The smarter approach to campus security

 

Security has always been a top concern for higher education institutions, and that hasn’t changed. However, how schools protect their campuses and students has evolved since the early days of electronic access control. New innovations in campus card technology are designed to provide trusted security while balancing today’s expectations for a convenient, seamless experience.

 

To keep up with the latest advances in credentialing, colleges and universities across the country should take a close look at their campus card platform. Upgrading to smart card technology improves the overall security of the campus and control a university has over its campus card platform.

 

When it’s time to assess your platforms, you should ask:

1. Is our campus card technology secure or can it be easily duplicated?
2. How can our credential platform deliver the most value, now and in the future?

 

Take control: Smart credentials improve security

Generations of students, staff and faculty have enjoyed the convenience and efficiency that electronic credentials provide on college campuses. However, many schools still depend on the legacy technology they invested in decades ago, like magnetic stripe or low frequency proximity cards. Newer technology is available that’s encrypted and less vulnerable to security breaches. Transitioning to something more secure, like smart card technology and/or a mobile credential, can help defend against duplications or hacks.

Many schools still depend on the legacy technology they invested in decades ago, like magnetic stripe or low frequency proximity cards. Newer technology is available that’s encrypted and less vulnerable to security breaches.

“Devices that copy credential information, especially when a card isn’t encrypted, can be purchased for less than $40,” says Brian Marris, product manager, Allegion connected accessories. “If a hacker puts one of these products in a backpack, sometimes it just needs to be within a certain range to steal info from a proximity or mag stripe card. A student likely won’t even realize they’ve been compromised. There’s also concern over the kiosks like Key Me that duplicate RFID credentials. Anyone can use these machines.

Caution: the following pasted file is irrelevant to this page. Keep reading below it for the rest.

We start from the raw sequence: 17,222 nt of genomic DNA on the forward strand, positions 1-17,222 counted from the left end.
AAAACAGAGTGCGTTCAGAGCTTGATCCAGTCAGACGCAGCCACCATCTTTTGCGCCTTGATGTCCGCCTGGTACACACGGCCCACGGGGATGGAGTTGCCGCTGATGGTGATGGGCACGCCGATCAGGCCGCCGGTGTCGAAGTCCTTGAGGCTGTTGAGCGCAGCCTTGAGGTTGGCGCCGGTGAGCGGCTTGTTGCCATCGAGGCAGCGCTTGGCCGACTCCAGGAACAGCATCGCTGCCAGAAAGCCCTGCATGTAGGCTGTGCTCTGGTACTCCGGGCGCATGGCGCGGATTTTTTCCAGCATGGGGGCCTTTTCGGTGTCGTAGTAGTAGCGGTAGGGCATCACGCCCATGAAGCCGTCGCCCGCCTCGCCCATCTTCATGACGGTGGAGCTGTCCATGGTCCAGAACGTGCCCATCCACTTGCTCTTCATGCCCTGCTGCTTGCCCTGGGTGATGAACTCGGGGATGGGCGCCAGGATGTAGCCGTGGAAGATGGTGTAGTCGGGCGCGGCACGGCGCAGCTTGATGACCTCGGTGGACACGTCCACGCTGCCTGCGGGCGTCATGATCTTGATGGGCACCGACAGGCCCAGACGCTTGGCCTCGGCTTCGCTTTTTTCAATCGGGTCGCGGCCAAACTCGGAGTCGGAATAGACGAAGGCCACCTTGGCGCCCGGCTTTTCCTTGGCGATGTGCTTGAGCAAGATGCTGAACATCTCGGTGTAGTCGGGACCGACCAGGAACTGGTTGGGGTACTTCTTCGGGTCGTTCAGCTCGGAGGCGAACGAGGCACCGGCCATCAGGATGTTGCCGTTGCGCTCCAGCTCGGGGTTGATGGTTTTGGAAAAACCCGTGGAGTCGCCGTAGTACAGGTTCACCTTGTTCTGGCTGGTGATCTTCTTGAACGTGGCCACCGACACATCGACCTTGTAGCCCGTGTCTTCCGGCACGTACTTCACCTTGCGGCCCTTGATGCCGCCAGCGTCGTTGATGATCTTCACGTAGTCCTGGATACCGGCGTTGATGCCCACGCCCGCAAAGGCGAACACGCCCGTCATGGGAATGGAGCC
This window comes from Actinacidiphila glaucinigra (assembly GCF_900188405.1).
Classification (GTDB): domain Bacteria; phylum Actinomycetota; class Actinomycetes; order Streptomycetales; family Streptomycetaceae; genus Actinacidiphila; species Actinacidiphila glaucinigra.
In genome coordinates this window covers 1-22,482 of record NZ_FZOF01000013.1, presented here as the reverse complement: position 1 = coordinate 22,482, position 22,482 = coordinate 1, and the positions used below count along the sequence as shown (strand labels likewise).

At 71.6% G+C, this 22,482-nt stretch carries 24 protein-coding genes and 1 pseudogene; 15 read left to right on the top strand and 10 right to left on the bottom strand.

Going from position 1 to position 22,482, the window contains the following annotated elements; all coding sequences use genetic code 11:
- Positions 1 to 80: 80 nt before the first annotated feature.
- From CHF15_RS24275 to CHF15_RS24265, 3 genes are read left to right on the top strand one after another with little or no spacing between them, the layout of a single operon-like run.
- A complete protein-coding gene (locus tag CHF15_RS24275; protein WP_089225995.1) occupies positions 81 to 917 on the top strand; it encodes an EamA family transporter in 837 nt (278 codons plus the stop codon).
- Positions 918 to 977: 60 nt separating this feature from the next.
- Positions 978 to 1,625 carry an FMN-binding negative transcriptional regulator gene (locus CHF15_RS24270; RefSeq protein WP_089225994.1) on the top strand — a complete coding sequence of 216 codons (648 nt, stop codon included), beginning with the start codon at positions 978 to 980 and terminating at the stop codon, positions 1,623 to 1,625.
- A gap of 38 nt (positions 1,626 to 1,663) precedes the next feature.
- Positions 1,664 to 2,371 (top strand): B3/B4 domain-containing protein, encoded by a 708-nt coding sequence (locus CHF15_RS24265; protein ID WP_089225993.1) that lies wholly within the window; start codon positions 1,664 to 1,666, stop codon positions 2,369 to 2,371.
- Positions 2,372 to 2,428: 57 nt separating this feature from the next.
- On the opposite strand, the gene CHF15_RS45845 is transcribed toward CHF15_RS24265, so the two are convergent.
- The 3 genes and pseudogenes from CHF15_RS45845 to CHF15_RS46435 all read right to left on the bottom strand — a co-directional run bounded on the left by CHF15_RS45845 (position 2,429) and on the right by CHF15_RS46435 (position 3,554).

“If my credential is copied, that offender can obtain access to all of the places I have access to—for example, my residence hall, the library, the student center. If I’m a teacher, that person can now get into faculty-only areas. Depending on what is accessible via my campus card and the number of cards he or she hacked, this can pose potential threats. The more secure the credential technology, the less likely this will happen.”

Smart credentials use a microprocessor and encryption algorithm to protect the data when it is transmitted over the air. When a smart card transmits its data, only hardware with the correct key can provide the right authentication and decrypt the data.

 

Mobile credentials that are encrypted are another great choice to improve security. Inherently, students are more protective of their phones. They are less likely to lose their mobile device, and if they do, they will be quick to notice compared to a student ID card or brass key. They’re also far less likely to loan someone their phone versus their student ID card. Pair this with multifactor authentication, like biometrics or pin codes, and there is a much higher probability that only those who should have access to a given space can actually gain access.

 

Learn more about the credential technologies available.

 

Realizing greater value from your campus cards

Migrating to a smart technology for improved security is the goal for many institutions. In fact, Allegion has seen more colleges and universities purchasing smart technology over the legacy options in recent years. Whether that transition is to a smart card or a mobile credential depends on the readiness of each school. There might be internal reasons to stay with a physical card for now, but it’s still important to choose hardware that’s mobile-enabled. Otherwise, the hardware you install today will need replaced again in the future.  The right migration plan will position your school for success.

 

Remember that the credential platform you choose today will dictate what you’ll get in the future. As you evaluate your migration path, interoperability should be top of mind. Interoperability refers to the openness of the credential. Simply put, it means more choices in technology, hardware and manufacturers and a more convenient path to adopting new technology as it becomes available.

 

“It’s not uncommon for a university to unknowingly confine itself to a single manufacturer,” says Marris. “They get locked into a proprietary space and now they have to buy all of their hardware and software from specific vendors. Our goal is to educate the industry on the value of open, interoperable solutions that allow schools to pick and choose the products they need for their campus to operate as securely and efficiently as possible.”

 

Put security choices and long-term financial independence in your hands. Learn more about the benefits of open credentials.  

Conclusion

Take greater control over your campus cards by upgrading to smart technology. Achieve greater peace of mind, and when the time is right—today or a few years from now—enjoy the appeal of a mobile campus ecosystem.

As you start evaluating your campus credentials, it’s important to look at the big picture. Choose the credential that’s going to deliver the most value to your university—today and in the future.

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Evaluating campus credentials

Let us guide your team as it evaluates campus card technologies and plans for the future.